Some shelter operators and their allies were not just innocent bystanders who had children dumped at their doors. Some fomented the Arizona Foster-Care Panic at every turn, rushing to feed horror stories to reporters and tell them that every child taken away really needed to be in foster care. One shelter advocate even said they were necessary in order to take children from mothers whose only crime was to be beaten by their husbands or boyfriends even though, as one leading expert put it, the harm done to children when they are taken away under such circumstances is "tantamount to pouring salt into an open wound."
You don't need to go to Romania to find out such places are bad for children. A comprehensive study of shelters designed specifically for foster children in Connecticut found that children who went through shelters tended to have worse outcomes than those who didn't. The only thing the shelters were good at was wasting huge sums of money.
All this means any notion that the foster care panic would have been okay if only there had been the resources to back it up is nonsense. No amount of money can make up for the harm done to a child when his or her family is needlessly destroyed. That's why there are, in fact, "completely innocent victims" in all this. They're the thousands of children taken from homes that were safe or could have been made safe with the right kinds of help, who instead were shoveled into a system that churns out walking wounded four times out of five.
Richard Wexler, executive director, National Coalition for Child Protection Reform
Gay pride: Now that Janet Napolitano has been reelected, I think she should come out as a lesbian ("Reality Check," The Bird, Stephen Lemons, November 2). There's nothing to lose, and it's the only fair thing to do. It would prove that she stands up for her people.
Some of my gay and lesbian friends accused The Bird of gross sensationalism for mentioning the gay question concerning the governor, but it is something that is on the minds of most people who encounter her, especially those of us who are gay. It definitely becomes an issue when a politician opposes something so important to the gay community as gay marriage.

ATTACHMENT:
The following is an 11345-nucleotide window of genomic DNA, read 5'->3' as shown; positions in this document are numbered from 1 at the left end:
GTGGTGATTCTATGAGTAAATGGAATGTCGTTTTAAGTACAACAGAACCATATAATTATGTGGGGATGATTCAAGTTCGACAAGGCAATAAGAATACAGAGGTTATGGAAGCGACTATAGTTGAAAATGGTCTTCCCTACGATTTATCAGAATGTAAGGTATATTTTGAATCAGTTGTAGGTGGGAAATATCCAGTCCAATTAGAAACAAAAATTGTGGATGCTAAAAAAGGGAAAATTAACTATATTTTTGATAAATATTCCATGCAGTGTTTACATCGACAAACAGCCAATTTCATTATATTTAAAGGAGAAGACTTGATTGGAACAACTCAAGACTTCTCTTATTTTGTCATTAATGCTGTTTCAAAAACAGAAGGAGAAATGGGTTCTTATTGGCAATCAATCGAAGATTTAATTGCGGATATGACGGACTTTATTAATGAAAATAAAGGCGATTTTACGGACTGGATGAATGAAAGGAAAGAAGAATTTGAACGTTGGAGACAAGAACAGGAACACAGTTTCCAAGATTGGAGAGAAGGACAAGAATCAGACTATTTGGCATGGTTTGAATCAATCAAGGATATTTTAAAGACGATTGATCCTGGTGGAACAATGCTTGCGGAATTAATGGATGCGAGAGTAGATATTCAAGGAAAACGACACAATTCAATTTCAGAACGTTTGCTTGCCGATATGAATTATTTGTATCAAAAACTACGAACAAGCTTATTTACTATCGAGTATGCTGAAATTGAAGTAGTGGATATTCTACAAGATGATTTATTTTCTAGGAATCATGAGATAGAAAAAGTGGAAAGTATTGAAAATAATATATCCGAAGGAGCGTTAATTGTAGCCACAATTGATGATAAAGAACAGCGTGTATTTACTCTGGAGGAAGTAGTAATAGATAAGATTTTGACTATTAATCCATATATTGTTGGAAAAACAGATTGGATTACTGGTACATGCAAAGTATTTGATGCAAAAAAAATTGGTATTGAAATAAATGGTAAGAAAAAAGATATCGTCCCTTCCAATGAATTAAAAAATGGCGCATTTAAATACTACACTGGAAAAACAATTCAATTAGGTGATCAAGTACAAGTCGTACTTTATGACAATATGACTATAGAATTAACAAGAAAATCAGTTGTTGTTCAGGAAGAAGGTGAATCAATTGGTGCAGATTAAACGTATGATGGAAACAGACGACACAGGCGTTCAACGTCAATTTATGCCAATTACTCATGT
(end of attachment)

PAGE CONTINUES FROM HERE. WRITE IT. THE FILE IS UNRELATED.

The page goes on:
Zachery John, Phoenix
Nobody's business: As a former Arizona resident, I can agree that Janet Napolitano definitely comes off as a closeted lesbian. However, I think your question of the governor was offensive for a couple of reasons.
First off, Janet's sexual preferences are private and none of anyone's business. Now, if she had been caught committing ethically questionable acts (like U.S. congressmen Mark Foley and maybe Jim Kolbe), it would become public business. Until then, Janet should be able to choose how much she shares with the public.
Secondly, imagine for just a moment if Janet were straight. How potentially hurtful would your question be?
Finally, I think your question and column are sexist. You're insinuating that if Janet isn't gay, she needs to do more to look like a woman. That if her image changed, you could accept that she was straight. Doesn't a woman have the right to dress/act/carry herself however she chooses? Hillary Clinton, for years, has faced questions over her sexuality, even being very publicly married. Many liberals have wondered, over the years, if the rampant rumors of Mrs. Clinton's lesbianism were a gut reaction on the part of right-wing males secretly afraid of powerful women. Is that your problem, I wonder?
Being a political geek, I can tell you that Napolitano is, hands down, one of the five best governors in the nation. Maybe you should stop looking a gift horse in the mouth. Or maybe you'd like a return to Mecham/Symington politics?
Ryan Tobias, Portland, Oregon